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Another Black Friday has come and gone, with all the associated hoopla. Amazon even had a “Black Friday sales week,” with a nine-day shopping promotion Nov. 16-25 offering different sales every day.
Sure, we all love a good deal, but the Black Friday marketing trope has begun to feel as outdated as a Victoria’s Secret shop window selling puritanically sexy “Angels” — a relic of an earlier era in which camping out overnight was the proven path toward snagging an X-Box 360. Nostalgia aside, what is appealing about spending a day off in crowded stores?
The Bay Area seems particularly disillusioned with physical shopping. Prior to Black Friday, 28 percent of Bay Area shoppers said they planned to be less reliant on in-store shopping and spend less in stores compared to the national average, reported consulting firm Deloitte, which conducts an annual holiday survey.
Meanwhile, experiential gifting is on the upswing, particularly among Gen Z and Millennials: 49 percent said they will give experiences this year (including food and beverages, event tickets, spa visits and certificates). Deloitte reports Bay Area shoppers plan to spend less on gifts and significantly more on socializing away from home.
It’s right in line with experiential retail. This approach emphasizes Instagrammable in-store moments over hard-hitting bargains, and gives shoppers incentives to visit the store by offering sensory stimuli that one can’t experience on a phone or laptop.
For example, home-goods store Parachute recently opened in San Francisco promising “unique, interactive components such as a stone sink that allows customers to test and feel the absorbency of their towel selection.” Dyson lets people throw confetti on the carpet — and then vacuum it up. San Francisco apparel etailer ModCloth has a FitShop where customers can try on and then order merchandise online.
“The role of the retail store and shopping center will continue to transform from a transactional-only model to an immersive and experiential one,” reports JLL Retail chief executive officer Greg Maloney, in the firm’s holiday shopping report. He predicts holiday sales growth of 6 percent this year.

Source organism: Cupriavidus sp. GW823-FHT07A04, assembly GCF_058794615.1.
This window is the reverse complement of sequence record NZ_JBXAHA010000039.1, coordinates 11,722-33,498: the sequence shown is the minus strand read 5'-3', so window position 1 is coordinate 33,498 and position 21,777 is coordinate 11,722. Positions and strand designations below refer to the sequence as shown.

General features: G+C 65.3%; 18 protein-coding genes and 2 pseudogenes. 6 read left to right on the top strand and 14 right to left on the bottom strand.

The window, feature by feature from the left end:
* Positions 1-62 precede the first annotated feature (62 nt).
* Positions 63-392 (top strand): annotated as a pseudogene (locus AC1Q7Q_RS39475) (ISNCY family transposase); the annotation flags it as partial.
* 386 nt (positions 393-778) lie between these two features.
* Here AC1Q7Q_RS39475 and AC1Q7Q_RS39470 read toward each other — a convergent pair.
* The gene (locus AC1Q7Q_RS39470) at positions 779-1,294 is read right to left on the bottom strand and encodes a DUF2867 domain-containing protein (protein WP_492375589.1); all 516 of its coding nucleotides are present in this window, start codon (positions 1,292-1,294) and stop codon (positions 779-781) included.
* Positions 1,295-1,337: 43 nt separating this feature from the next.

So if authenticity and personalization are paramount, why does the holiday shopping season seem to discount the importance of a comfortable, intimate retail experience? And why on earth would brands try to beckon customers on what might be the least appealing shopping day of the year?
Because they can’t afford not to.
Although the holiday season is a huge moneymaker for retailers, Black Friday is a bit of a misnomer. For starters, it’s no longer relegated to one day.
The shopping season now lasts almost two months, starting as early as Nov. 1, according to NPD retail expert Marshal Cohen. Almost half of consumers planned to start shopping before Thanksgiving, with fewer consumers planning to shop up until the last minute, according to NPD. This year will also see a “Super Saturday” — the Saturday before Christmas, which is on a Tuesday this year — another opportunity for retailers to market to holiday shoppers, Cohen reports.
That’s especially good news for independent retailers in California. Womply, a software provider that looked at data from 54,000 local U.S. retailers in 2017, found that the best week for California retailers was Dec. 17-23; the week that included Black Friday was second best. Overall, the months of November and December account for almost 18 percent of annual revenue generation and 17 percent of the year’s total transactions, according to Womply.
The JLL report found that 44 percent of consumers surveyed planned to spend more than $500 on gifts this season. It also reports that retailers with a physical presence will see a 57.3 percent share of holiday shopping when it comes to where consumers plan to complete the majority of their purchases, with a third of Millennial women saying they would be doing most of their holiday shopping at a department store. The top brands for holiday shoppers are Amazon (22 percent), Walmart (16 percent), Target (12 percent), Macy’s and Best Buy (both at 4 percent).
Experiential giving among the younger generations notwithstanding, almost half of Bay Area shoppers planned to maintain their reliance on Black Friday this year, according to Deloitte research. Throughout the holiday season, Bay Area shoppers are expected to spend $1,980 per household, which is up 34 percent from last year, and shoppers plan to buy more gifts this year. But the early Bay Area shoppers — those who don’t wait until Black Friday — spend even more, at $2,148.
Thus, perhaps shoppers feel that retail roughing it shows just how much they care: What one might eschew, personally — combative customers, disheveled shelves, barn-storming bargains and aggressive holiday cheer — we feel we owe to our gift recipients. Perhaps it feels more authentic to be a martyr at the mall than to click and collect. But is there no better way to say “I thought of you” than by busting down a door?
According to NPD, “blended retail” is an increasingly popular way to shop during the holidays, with six out of 10 consumers saying they will shop both online and in brick-and-mortar stores. “Online shopping drives significant holiday spending over those peak days,” Cohen said. “Some traditions remain, but more and more consumers are forgoing the Black Friday trip to the mall and doing their shopping online over more days.”
Some brands even marketing resistance to Black Friday hysteria.
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